Sometimes children are fearful of adult intervention because they believe (justifiably) that it will “make things worse”.
The first thing you should do is validate your child's concerns and listen to them non-judgmentally to any feelings your child is experiencing. Talk about what can be done to help make school a safer, more comfortable learning environment for them.
Discuss with your child what bullying is and practical ways to handle these situations when they occur. Consider role playing.
Work with your child’s school
If the situation cannot be safely resolved or continues to worsen then you may need to talk to the school. Be sure to include your child in this decision and discuss how much involvement they’d like to have. When meeting with the school you’ll want to follow the chain of command: child’s teacher, child’s school counsellor, headteacher etc.
Meeting at school – what to consider
Prior to the Meeting
First write an email to your child's teacher about the situation. You could write down all the things you have done at home to help them and the situation.
You could jot down the most important points and questions you would like to ask.
During the Meeting
Share what has happened so far and then the main question to ask is: “What can be done to keep your child safe in school physically and emotionally so he/she/they can learn?”
Explain the impact this is having on your child.
Work together to create a plan of action together. It would be really good if your child is included in this because their opinions and feelings eon making this plan matter!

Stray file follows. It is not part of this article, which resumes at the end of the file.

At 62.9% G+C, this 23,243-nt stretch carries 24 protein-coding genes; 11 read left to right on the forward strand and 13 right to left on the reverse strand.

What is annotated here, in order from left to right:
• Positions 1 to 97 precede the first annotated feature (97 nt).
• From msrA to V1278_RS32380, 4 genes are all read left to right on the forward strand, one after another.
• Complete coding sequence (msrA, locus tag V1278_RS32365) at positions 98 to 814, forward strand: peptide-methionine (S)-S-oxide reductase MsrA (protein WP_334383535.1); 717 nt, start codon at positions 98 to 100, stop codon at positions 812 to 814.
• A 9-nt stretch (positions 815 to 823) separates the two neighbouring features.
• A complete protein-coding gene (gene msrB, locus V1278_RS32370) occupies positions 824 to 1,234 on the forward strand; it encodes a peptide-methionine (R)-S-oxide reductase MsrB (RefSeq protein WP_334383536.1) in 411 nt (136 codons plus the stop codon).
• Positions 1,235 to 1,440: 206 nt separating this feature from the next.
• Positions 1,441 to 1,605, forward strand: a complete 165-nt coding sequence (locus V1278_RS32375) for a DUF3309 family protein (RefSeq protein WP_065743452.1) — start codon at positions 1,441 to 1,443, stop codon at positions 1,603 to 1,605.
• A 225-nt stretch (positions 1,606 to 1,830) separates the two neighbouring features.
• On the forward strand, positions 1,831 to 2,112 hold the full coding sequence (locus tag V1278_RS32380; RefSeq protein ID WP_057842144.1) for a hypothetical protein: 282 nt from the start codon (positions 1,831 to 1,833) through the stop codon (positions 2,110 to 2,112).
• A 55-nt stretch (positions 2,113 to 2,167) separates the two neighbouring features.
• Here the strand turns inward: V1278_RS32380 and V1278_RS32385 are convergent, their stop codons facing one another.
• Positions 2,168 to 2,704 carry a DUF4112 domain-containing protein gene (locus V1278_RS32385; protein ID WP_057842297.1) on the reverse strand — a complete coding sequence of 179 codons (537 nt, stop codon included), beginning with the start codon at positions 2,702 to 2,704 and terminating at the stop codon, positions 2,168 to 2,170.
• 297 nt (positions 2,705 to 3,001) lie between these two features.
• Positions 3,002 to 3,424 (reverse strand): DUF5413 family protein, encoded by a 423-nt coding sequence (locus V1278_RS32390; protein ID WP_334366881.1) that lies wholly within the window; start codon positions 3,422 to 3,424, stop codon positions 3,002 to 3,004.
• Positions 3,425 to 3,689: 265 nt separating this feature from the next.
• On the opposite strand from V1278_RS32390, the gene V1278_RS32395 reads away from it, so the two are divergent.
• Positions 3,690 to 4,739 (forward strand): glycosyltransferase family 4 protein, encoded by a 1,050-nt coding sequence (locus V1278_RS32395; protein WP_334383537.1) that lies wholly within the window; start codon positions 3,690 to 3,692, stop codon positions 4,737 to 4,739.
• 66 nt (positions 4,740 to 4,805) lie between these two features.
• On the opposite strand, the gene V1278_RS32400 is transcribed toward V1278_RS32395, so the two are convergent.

Keep a written record at this meeting about what was said and who is responsible for what.
Following the Meeting
Send a follow-up email summarising the meeting.
Should the situation not improve or worsen after several weeks (or after the determine amount of time required to put supports in place), you may decide to move up the chain of command.
What are my takeaways?
When you child first comes to you, stop and listen and then validate their feelings and really listen to what they are going through. If we don’t do this – they feel unheard and they feel like we don’t care.
Your child needs you to listen to them and to validate how they feel.
Your child needs you to understand their feeling even if it doesn’t make sense to them or you! Parents often fail to really hear the child.
Do you know that 75% of children do not tell a trusted adult what to do when they are struggling through these issues because and they say that parents either yell or scream, tell them to ignore it or that they're going to go in and fix it, they also overreact or they say what they should have done or what they have failed to do?
Another classic is to say “oh just ignore them, they will get bored and tired. They’ll move on.” Could you really do that, if it was you? I as an adult would have a really hard time having people say things to me and then all of a sudden just go back to work and be normal.
I know it is hard as we're mum or we're the dad, the parent and you feel you should have the answers and the life experience to fix it but often the first thing to do is NOT immediately fix it but just LISTEN TO YOUR CHILD.
So ask your child: “Am I a good listener?”
The next time a situation arises go and sit down with your child. Duct tape your mouth if you have to. Please don’t interject. Sit, listen. Put your phone down. Put your work away. Stop making dinner. But listen to what they say. Listen to what they say and then when they’re done, validate their feelings.
We have the power to really stop and listen to our children.
Teachers need to create an environment of acceptance in the classroom.
Children have the most power. What research shows is that if another pupil intervenes within 10 seconds of a bullying incident it can stop the situation. That is powerful. Pupils need to be able to stand up to every single one of their classmates.
Thank you for reading my email. I hope it helps you and all makes sense. Please do get in touch by replying to this email. I would love to hear from you - I really would.